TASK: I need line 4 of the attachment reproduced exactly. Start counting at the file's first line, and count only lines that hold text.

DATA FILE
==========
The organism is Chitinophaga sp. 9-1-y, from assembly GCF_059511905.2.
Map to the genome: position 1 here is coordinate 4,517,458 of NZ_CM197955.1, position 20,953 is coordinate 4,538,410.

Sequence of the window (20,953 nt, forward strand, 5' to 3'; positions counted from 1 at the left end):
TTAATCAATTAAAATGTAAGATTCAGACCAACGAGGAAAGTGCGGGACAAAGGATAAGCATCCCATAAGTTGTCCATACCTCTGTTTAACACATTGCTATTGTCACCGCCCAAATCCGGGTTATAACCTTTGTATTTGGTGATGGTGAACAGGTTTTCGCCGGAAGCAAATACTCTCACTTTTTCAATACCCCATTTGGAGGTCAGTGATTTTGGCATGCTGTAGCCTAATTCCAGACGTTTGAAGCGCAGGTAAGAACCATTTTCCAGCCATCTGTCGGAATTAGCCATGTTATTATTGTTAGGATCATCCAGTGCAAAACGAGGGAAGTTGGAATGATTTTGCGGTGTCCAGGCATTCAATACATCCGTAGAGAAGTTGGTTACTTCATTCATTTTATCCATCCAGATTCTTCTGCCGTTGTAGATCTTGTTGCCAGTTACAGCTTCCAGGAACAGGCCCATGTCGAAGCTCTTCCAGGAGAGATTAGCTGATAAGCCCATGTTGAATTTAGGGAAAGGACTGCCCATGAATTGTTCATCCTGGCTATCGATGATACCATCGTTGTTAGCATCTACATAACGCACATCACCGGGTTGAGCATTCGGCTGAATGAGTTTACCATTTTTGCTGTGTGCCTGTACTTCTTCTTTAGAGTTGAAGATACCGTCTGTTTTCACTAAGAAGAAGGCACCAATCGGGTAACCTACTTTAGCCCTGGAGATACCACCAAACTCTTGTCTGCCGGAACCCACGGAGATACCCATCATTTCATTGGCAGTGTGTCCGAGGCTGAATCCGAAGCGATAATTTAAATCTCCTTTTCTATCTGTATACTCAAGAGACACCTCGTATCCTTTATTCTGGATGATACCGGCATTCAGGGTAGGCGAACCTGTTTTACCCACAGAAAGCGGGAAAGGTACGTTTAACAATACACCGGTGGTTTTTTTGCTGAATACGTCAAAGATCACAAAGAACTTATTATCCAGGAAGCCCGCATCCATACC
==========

TTAATCAATTAAAATGTAAGATTCAGACCAACGAGGAAAGTGCGGGACAAAGGATAAGCATCCCATAAGTTGTCCATACCTCTGTTTAACACATTGCTATTGTCACCGCCCAAATCCGGGTTATAACCTTTGTATTTGGTGATGGTGAACAGGTTTTCGCCGGAAGCAAATACTCTCACTTTTTCAATACCCCATTTGGAGGTCAGTGATTTTGGCATGCTGTAGCCTAATTCCAGACGTTTGAAGCGCAGGTAAGAACCATTTTCCAGCCATCTGTCGGAATTAGCCATGTTATTATTGTTAGGATCATCCAGTGCAAAACGAGGGAAGTTGGAATGATTTTGCGGTGTCCAGGCATTCAATACATCCGTAGAGAAGTTGGTTACTTCATTCATTTTATCCATCCAGATTCTTCTGCCGTTGTAGATCTTGTTGCCAGTTACAGCTTCCAGGAACAGGCCCATGTCGAAGCTCTTCCAGGAGAGATTAGCTGATAAGCCCATGTTGAATTTAGGGAAAGGACTGCCCATGAATTGTTCATCCTGGCTATCGATGATACCATCGTTGTTAGCATCTACATAACGCACATCACCGGGTTGAGCATTCGGCTGAATGAGTTTACCATTTTTGCTGTGTGCCTGTACTTCTTCTTTAGAGTTGAAGATACCGTCTGTTTTCACTAAGAAGAAGGCACCAATCGGGTAACCTACTTTAGCCCTGGAGATACCACCAAACTCTTGTCTGCCGGAACCCACGGAGATACCCATCATTTCATTGGCAGTGTGTCCGAGGCTGAATCCGAAGCGATAATTTAAATCTCCTTTTCTATCTGTATACTCAAGAGACACCTCGTATCCTTTATTCTGGATGATACCGGCATTCAGGGTAGGCGAACCTGTTTTACCCACAGAAAGCGGGAAAGGTACGTTTAACAATACACCGGTGGTTTTTTTGCTGAATACGTCAAAGATCACAAAGAACTTATTATCCAGGAAGCCCGCATCCATACC